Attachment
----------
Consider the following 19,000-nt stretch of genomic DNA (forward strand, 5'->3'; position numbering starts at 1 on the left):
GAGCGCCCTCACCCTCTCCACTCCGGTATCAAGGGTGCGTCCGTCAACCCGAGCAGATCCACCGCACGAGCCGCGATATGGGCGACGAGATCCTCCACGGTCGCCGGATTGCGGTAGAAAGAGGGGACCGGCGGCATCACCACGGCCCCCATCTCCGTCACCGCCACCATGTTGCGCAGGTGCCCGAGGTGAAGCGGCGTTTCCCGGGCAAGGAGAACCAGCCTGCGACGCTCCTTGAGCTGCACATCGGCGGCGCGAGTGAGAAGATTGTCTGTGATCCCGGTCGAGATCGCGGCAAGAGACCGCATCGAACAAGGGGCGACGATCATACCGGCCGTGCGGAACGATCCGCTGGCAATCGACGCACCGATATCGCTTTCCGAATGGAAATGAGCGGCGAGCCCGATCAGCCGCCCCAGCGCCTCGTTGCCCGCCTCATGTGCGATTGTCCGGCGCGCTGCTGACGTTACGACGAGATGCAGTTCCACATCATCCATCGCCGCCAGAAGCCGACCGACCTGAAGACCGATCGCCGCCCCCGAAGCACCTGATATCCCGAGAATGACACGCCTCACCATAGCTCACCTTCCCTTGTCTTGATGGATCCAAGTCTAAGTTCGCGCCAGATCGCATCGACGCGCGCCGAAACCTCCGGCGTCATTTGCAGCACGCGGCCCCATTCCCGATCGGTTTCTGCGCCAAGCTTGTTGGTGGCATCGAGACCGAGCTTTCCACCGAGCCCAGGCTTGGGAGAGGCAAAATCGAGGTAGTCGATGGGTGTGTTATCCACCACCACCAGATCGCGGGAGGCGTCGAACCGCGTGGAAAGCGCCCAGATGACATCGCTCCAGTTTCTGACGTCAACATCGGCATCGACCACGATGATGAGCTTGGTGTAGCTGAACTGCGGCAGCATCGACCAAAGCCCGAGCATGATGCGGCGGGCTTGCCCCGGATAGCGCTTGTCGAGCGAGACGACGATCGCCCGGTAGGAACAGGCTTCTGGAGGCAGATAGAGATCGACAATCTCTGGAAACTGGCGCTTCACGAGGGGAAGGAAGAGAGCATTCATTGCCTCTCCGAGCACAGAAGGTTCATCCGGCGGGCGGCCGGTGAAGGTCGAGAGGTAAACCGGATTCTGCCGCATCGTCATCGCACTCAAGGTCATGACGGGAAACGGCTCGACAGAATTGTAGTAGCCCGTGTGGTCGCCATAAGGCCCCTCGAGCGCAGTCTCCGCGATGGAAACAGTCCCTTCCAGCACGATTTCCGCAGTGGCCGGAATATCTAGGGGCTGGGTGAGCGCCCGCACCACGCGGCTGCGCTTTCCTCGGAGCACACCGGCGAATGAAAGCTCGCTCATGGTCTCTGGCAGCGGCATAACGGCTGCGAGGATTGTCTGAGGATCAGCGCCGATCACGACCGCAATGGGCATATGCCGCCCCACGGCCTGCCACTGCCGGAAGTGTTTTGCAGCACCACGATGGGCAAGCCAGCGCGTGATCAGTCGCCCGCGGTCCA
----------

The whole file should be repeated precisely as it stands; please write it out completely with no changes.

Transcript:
Consider the following 19,000-nt stretch of genomic DNA (forward strand, 5'->3'; position numbering starts at 1 on the left):
GAGCGCCCTCACCCTCTCCACTCCGGTATCAAGGGTGCGTCCGTCAACCCGAGCAGATCCACCGCACGAGCCGCGATATGGGCGACGAGATCCTCCACGGTCGCCGGATTGCGGTAGAAAGAGGGGACCGGCGGCATCACCACGGCCCCCATCTCCGTCACCGCCACCATGTTGCGCAGGTGCCCGAGGTGAAGCGGCGTTTCCCGGGCAAGGAGAACCAGCCTGCGACGCTCCTTGAGCTGCACATCGGCGGCGCGAGTGAGAAGATTGTCTGTGATCCCGGTCGAGATCGCGGCAAGAGACCGCATCGAACAAGGGGCGACGATCATACCGGCCGTGCGGAACGATCCGCTGGCAATCGACGCACCGATATCGCTTTCCGAATGGAAATGAGCGGCGAGCCCGATCAGCCGCCCCAGCGCCTCGTTGCCCGCCTCATGTGCGATTGTCCGGCGCGCTGCTGACGTTACGACGAGATGCAGTTCCACATCATCCATCGCCGCCAGAAGCCGACCGACCTGAAGACCGATCGCCGCCCCCGAAGCACCTGATATCCCGAGAATGACACGCCTCACCATAGCTCACCTTCCCTTGTCTTGATGGATCCAAGTCTAAGTTCGCGCCAGATCGCATCGACGCGCGCCGAAACCTCCGGCGTCATTTGCAGCACGCGGCCCCATTCCCGATCGGTTTCTGCGCCAAGCTTGTTGGTGGCATCGAGACCGAGCTTTCCACCGAGCCCAGGCTTGGGAGAGGCAAAATCGAGGTAGTCGATGGGTGTGTTATCCACCACCACCAGATCGCGGGAGGCGTCGAACCGCGTGGAAAGCGCCCAGATGACATCGCTCCAGTTTCTGACGTCAACATCGGCATCGACCACGATGATGAGCTTGGTGTAGCTGAACTGCGGCAGCATCGACCAAAGCCCGAGCATGATGCGGCGGGCTTGCCCCGGATAGCGCTTGTCGAGCGAGACGACGATCGCCCGGTAGGAACAGGCTTCTGGAGGCAGATAGAGATCGACAATCTCTGGAAACTGGCGCTTCACGAGGGGAAGGAAGAGAGCATTCATTGCCTCTCCGAGCACAGAAGGTTCATCCGGCGGGCGGCCGGTGAAGGTCGAGAGGTAAACCGGATTCTGCCGCATCGTCATCGCACTCAAGGTCATGACGGGAAACGGCTCGACAGAATTGTAGTAGCCCGTGTGGTCGCCATAAGGCCCCTCGAGCGCAGTCTCCGCGATGGAAACAGTCCCTTCCAGCACGATTTCCGCAGTGGCCGGAATATCTAGGGGCTGGGTGAGCGCCCGCACCACGCGGCTGCGCTTTCCTCGGAGCACACCGGCGAATGAAAGCTCGCTCATGGTCTCTGGCAGCGGCATAACGGCTGCGAGGATTGTCTGAGGATCAGCGCCGATCACGACCGCAATGGGCATATGCCGCCCCACGGCCTGCCACTGCCGGAAGTGTTTTGCAGCACCACGATGGGCAAGCCAGCGCGTGATCAGTCGCCCGCGGTCCA